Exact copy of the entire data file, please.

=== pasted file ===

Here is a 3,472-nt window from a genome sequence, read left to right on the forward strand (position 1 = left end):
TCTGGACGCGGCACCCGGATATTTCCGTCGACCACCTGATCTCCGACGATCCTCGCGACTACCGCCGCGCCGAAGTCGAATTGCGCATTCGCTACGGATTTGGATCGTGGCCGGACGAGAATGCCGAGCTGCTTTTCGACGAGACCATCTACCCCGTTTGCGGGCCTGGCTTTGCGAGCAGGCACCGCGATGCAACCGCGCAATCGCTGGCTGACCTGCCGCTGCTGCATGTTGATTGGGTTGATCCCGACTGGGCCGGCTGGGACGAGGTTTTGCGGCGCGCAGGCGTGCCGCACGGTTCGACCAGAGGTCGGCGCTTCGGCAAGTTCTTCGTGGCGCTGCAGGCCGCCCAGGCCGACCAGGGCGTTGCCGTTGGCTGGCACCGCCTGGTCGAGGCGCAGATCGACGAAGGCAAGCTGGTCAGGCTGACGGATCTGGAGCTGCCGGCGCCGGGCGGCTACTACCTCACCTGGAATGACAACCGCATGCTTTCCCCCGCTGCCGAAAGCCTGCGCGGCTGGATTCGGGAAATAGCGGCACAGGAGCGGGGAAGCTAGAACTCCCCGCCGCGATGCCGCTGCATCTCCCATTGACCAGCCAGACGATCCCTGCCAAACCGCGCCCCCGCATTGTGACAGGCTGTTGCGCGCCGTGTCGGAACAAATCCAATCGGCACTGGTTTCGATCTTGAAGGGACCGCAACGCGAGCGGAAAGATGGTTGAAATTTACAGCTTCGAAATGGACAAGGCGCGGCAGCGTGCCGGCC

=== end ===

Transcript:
Here is a 3,472-nt window from a genome sequence, read left to right on the forward strand (position 1 = left end):
TCTGGACGCGGCACCCGGATATTTCCGTCGACCACCTGATCTCCGACGATCCTCGCGACTACCGCCGCGCCGAAGTCGAATTGCGCATTCGCTACGGATTTGGATCGTGGCCGGACGAGAATGCCGAGCTGCTTTTCGACGAGACCATCTACCCCGTTTGCGGGCCTGGCTTTGCGAGCAGGCACCGCGATGCAACCGCGCAATCGCTGGCTGACCTGCCGCTGCTGCATGTTGATTGGGTTGATCCCGACTGGGCCGGCTGGGACGAGGTTTTGCGGCGCGCAGGCGTGCCGCACGGTTCGACCAGAGGTCGGCGCTTCGGCAAGTTCTTCGTGGCGCTGCAGGCCGCCCAGGCCGACCAGGGCGTTGCCGTTGGCTGGCACCGCCTGGTCGAGGCGCAGATCGACGAAGGCAAGCTGGTCAGGCTGACGGATCTGGAGCTGCCGGCGCCGGGCGGCTACTACCTCACCTGGAATGACAACCGCATGCTTTCCCCCGCTGCCGAAAGCCTGCGCGGCTGGATTCGGGAAATAGCGGCACAGGAGCGGGGAAGCTAGAACTCCCCGCCGCGATGCCGCTGCATCTCCCATTGACCAGCCAGACGATCCCTGCCAAACCGCGCCCCCGCATTGTGACAGGCTGTTGCGCGCCGTGTCGGAACAAATCCAATCGGCACTGGTTTCGATCTTGAAGGGACCGCAACGCGAGCGGAAAGATGGTTGAAATTTACAGCTTCGAAATGGACAAGGCGCGGCAGCGTGCCGGCC